Taking a cue from the slogan “Think global, act local,” originators should check with municipal officials to see what sustainability requirements and incentives might exist for new developments in a given locale; programs vary wildly depending on where a client plans to build. For example, North Dakota municipalities, which have a desperate need to build infrastructure to cope with the state’s oil boom, most likely will have few such requirements, while many West Coast communities have set the bar higher.

Many municipalities also have different definitions of the term “sustainable.” Commercial or multifamily building projects might be considered sustainable in some places if they happen to be near a public transportation route, while others might only achieve that designation by creating all the energy they need through solar power.

After exploring all the local options, check state and federal levels for available incentives, including those that can be found in the IRS tax code. Finally, contact the U.S. Green Building Council and reach out to real estate investment trusts that focus on sustainable building to discover the trends and requirements to get a “green certification.”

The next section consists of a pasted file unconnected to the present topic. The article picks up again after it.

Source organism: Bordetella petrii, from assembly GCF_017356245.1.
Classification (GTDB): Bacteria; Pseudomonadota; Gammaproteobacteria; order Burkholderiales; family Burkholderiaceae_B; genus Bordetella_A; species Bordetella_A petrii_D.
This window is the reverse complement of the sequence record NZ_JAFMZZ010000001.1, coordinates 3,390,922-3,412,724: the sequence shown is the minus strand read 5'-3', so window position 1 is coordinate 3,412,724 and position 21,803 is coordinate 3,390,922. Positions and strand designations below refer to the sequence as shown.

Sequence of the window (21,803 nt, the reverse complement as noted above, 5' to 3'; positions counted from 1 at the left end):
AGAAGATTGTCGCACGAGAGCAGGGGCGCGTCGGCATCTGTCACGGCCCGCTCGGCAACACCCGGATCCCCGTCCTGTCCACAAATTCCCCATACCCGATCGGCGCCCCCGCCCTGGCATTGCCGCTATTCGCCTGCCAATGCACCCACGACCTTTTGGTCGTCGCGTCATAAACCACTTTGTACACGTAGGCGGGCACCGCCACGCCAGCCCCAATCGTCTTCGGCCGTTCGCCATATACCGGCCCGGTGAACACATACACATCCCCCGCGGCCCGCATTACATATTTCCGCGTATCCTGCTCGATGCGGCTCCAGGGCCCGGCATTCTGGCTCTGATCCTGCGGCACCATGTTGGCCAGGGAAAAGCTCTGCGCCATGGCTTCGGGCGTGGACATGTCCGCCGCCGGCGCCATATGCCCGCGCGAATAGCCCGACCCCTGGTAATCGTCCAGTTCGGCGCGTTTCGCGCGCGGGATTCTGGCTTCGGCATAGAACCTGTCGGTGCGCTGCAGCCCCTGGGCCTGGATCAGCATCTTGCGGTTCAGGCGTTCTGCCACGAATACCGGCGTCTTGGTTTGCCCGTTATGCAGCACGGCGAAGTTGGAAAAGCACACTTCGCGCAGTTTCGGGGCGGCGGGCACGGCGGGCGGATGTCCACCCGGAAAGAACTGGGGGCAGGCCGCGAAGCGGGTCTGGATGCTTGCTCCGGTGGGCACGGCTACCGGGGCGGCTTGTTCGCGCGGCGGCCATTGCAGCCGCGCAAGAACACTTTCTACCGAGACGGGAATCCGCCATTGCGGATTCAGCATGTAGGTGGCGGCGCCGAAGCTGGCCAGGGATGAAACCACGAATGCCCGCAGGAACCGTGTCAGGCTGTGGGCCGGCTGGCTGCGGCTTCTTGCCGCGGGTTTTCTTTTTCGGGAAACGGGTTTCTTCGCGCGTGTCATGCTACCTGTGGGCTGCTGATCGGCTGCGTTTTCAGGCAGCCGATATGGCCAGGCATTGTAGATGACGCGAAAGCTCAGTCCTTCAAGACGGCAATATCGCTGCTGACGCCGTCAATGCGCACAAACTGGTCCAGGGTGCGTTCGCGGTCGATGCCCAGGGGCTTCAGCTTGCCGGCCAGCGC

If you are thinking about financing or obtaining financing for a sustainable building project, remember that not all green-building options are created equal. Passive solar design most likely will require much less capital investment than a geothermal heating system. It’s important, however, to calculate the benefits of each investment in the long term and to accurately quantify how much each sustainable measure might benefit the deal’s bottom line.

•  •  •

Although environmentally sensitive building practices are becoming increasingly popular, the term “environmentalism” is becoming ever less so. A recent poll from the Pew Research Center found that those surveyed from the millennial generation were much less likely to identify as environmentalists than those polled from the previous three generations. Despite this, millennials may be much more likely to embrace sustainable living practices, such as giving up car ownership.

The takeaway here is that green- building practices haven’t gone mainstream simply because people have adopted environmentalist philosophies. In reality, sustainable building practices translate into sustainable business practices, and sustainable business practices translate into longevity. If there was ever a time for commercial builders, investors and originators to embrace their inner green spirit, now is the time.